One of the key features of the Indian economy is that much of the demand is driven by domestic consumption. Compare that to China, which is mostly export-driven. Of course, the Indian economy would benefit from more exports. And the government is keenly aware of the fact. As per Reuters, the government has offered incentives to some exporters to help them tide over an uncertain and fragile global economic recovery. It will allow duty free imports of capital goods until the end of FY12 and provide an interest subsidy of 2% to textiles, leather and jute industries for FY11. However, the trade minister Anand Sharma has also cautioned that fiscal consolidation might not allow continued support in the future. In fact, this is exactly why the incentives have not been given for all export-oriented sectors. They are targeted towards labour-intensive industries and those which are important for capacity expansion in the economy.

When most talk about Asian countries or emerging markets, there're quick to express their optimism about the same. However, the time frame for that optimism is usually not more than 10 to 15 years. But ace investor Jim Rogers recently expressed his overwhelming optimism for Asia not only for the next decade or so, but for the next 100 whole years! In a recently interview to the International Business Times, the following is what he said. "In 1807, if you had moved to the UK, you and your heirs would have been much, much better off for the next 100 years. If in 1907 you had moved to the US, you and your heirs would have been much better off for the next 100 years. In my view, moving to Asia in 2007 means my heirs are going to be much better off in the next 100 years." And so, without mincing any words, Rogers has given the most emphatic thumbs up to Asia that one possibly could. Sure seems like this is going to be the century of Asia!

After opening in the green, markets continued to slump further and further into the red. The BSE-Sensex was trading 113 points lower at the time of writing this. Stocks from the FMCG space were trading flat while realty and metal stocks saw steep declines. Sentiments were mixed in the rest of Asia, with Japan down by 1.3% while China was up by 0.4%.

04:56  Today's investing mantra
"Wall Street makes its money on activity...You make your money on inactivity." - Warren Buffett
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26 Responses to "Will this prevent another Satyam?"

Prem Khamesra

Aug 26, 2010

I agree with SEBI 100%. Independent directors should be custodians of minority interests and small investors. They must know the company and its business inside out. This is possible when they are able to devote time and attention. When a person is a director in a large number of companies he can only hop from one meeting to the other and can hardly do justice to his position in any one company. Moreover, his entire behaviour is reactive and not pro-active. I would go a step further and say that there should be proper training for Independent directors, SEBI should create a panel of persons who can be nominated as Independent directors and the companies should pick people from this panel only.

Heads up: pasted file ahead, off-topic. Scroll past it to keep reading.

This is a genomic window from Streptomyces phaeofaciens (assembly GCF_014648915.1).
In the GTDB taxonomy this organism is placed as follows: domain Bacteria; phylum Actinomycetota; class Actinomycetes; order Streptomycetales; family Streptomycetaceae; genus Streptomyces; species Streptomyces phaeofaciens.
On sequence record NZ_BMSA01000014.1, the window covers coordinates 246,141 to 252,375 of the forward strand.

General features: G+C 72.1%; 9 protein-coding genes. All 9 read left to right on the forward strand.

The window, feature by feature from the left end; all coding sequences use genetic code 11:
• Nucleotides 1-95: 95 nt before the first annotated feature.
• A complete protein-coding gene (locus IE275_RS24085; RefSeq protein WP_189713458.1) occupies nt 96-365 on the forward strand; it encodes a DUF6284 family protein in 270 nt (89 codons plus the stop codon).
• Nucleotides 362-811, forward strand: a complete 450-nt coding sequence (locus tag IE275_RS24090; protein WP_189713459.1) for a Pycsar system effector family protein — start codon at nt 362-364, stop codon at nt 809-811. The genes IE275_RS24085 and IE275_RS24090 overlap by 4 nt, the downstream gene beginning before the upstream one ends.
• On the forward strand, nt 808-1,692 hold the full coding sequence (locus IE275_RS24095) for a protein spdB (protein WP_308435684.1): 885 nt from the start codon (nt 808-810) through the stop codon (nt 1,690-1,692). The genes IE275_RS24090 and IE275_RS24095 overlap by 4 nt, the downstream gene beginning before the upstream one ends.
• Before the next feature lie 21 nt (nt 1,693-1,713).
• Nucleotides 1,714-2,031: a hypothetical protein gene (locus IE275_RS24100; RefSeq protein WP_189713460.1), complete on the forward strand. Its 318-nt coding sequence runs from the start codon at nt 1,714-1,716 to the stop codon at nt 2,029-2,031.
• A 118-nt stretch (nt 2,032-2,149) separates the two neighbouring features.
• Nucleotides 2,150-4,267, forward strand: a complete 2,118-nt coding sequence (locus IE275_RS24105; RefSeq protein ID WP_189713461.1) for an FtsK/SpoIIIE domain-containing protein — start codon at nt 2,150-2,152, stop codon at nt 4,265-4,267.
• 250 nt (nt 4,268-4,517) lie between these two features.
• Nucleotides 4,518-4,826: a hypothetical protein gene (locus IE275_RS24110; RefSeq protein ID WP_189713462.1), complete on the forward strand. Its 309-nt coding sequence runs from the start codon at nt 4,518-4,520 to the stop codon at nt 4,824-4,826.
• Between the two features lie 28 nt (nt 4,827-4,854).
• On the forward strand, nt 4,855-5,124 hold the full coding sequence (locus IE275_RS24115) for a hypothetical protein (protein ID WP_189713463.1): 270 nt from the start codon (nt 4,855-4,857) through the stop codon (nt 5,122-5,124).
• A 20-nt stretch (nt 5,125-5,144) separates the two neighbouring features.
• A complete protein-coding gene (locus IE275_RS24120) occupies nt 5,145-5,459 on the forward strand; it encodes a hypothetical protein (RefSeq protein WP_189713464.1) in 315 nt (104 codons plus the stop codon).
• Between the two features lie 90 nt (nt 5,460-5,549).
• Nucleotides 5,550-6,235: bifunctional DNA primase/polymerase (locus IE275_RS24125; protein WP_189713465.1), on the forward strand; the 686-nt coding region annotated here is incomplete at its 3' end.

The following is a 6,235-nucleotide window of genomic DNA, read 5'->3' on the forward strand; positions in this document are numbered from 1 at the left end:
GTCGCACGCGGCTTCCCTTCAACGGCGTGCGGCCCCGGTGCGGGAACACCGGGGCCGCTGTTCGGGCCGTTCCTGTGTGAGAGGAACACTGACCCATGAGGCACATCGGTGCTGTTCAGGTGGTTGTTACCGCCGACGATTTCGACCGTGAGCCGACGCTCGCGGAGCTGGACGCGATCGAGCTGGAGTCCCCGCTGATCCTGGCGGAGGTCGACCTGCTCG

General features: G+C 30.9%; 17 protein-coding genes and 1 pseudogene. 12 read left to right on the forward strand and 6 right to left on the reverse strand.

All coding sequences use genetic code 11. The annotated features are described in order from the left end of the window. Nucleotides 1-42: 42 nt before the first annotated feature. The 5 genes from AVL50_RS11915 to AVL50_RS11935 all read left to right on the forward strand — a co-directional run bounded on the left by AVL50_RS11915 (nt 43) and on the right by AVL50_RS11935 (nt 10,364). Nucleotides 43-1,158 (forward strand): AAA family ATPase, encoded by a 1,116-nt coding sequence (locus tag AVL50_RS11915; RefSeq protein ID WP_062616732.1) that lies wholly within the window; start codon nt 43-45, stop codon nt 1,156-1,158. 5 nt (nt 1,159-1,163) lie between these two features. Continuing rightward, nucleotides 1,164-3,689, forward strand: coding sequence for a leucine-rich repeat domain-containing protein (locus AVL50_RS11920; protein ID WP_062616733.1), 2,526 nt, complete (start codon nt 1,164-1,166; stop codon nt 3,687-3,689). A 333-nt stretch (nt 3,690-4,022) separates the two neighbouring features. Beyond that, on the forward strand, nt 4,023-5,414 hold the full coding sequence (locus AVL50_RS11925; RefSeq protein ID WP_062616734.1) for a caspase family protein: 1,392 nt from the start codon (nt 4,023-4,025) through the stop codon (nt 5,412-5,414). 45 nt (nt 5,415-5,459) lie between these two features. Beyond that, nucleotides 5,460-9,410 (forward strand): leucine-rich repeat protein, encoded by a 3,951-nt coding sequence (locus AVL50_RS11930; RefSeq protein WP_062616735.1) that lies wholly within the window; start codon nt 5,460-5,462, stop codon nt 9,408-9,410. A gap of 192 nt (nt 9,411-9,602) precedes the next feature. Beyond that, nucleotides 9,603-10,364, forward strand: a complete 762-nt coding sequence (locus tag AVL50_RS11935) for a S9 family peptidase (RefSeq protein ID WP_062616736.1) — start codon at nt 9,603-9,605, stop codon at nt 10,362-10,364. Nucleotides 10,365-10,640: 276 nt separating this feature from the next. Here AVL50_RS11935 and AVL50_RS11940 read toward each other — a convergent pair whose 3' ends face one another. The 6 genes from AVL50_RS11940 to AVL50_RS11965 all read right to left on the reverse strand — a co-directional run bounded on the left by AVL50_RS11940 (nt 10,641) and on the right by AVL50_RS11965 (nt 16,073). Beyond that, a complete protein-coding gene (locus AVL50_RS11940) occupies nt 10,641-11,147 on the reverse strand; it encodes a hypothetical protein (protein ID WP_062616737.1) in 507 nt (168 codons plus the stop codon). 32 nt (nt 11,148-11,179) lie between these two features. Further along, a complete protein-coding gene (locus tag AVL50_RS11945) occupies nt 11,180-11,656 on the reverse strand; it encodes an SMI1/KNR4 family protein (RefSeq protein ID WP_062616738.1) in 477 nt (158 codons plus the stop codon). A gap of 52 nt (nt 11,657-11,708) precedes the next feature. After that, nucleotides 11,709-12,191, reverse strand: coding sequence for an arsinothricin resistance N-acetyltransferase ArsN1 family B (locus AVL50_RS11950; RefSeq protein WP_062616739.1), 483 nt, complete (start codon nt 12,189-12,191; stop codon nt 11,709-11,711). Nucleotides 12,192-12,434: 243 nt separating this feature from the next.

Dr Gangadhar

Aug 26, 2010

Yes, it is a very good decision by SEBI to restrict the directorship to maximum 3 to 4 companies. Highly appeciate the right direction


jaspal singh

Aug 25, 2010

I agree with the idea of limitimg the directorship to maximum 3 to 4 companies & they should own the performence of the company including liabilities


SL Narasimha Rao

Aug 25, 2010

YES. SEBI's move, for capping the number of company boards that an independent director can sit on, is the first step in the right direction. But where is the independent director? All are picked and chosen by the promoter MD. Even in PSUs the IAS babu decides whom to put on the board. So you have to butter the promoter MD in case of a private company and please the Minister and/ or the concerned secretary in case of a PSU. The taking of real responsibility by an independent director is still decades away.


rakesh kumar chaudhry

Aug 25, 2010

This is first step in the right direction. All independent directors must be adequately compensated for the time spent on overseeing the corporate governance of any company and simultaneously they must be made responsible for any fraud done by the management if they have been negligent in performing their duties which must be prescribed broadly by SEBI/Min. of corporate affairs.


Manoj Kumar

Aug 25, 2010

Nothing can guarantee the prevention of another Satyam like episode but the job of SEBI is to keep making it difficult and unproductive for individuals who may be harbouring such dreams.



Aug 25, 2010

independent directors should never be appointed by the board or share holder,sebi.


David Livingston

Aug 25, 2010

Yes. SEBI's Decision is correct. I would like to suggest little more. After each board meeting, the problems faced or raised or realised by any board members/ officials and the recommendation of each Director should be available on the website of the company to all investors which can be accessed through the PAN number of each Investor. Then only investors could smell and raise the issues in GBM. Management also would be alert, and Investor can be protected.



Aug 24, 2010

Yes.It is a belated move and it is better late than never.


D. Sukumar

Aug 24, 2010

It is a good move by SEBI to restrict the number companies directors can sit in. There has to be accountability for independent directors too when companies err. Often times, directors are too busy to offer any advice or interfere with the functioning of the company. In short they are fancy directors, often to boost the credibility factor of a company or to camouflage the ineptness.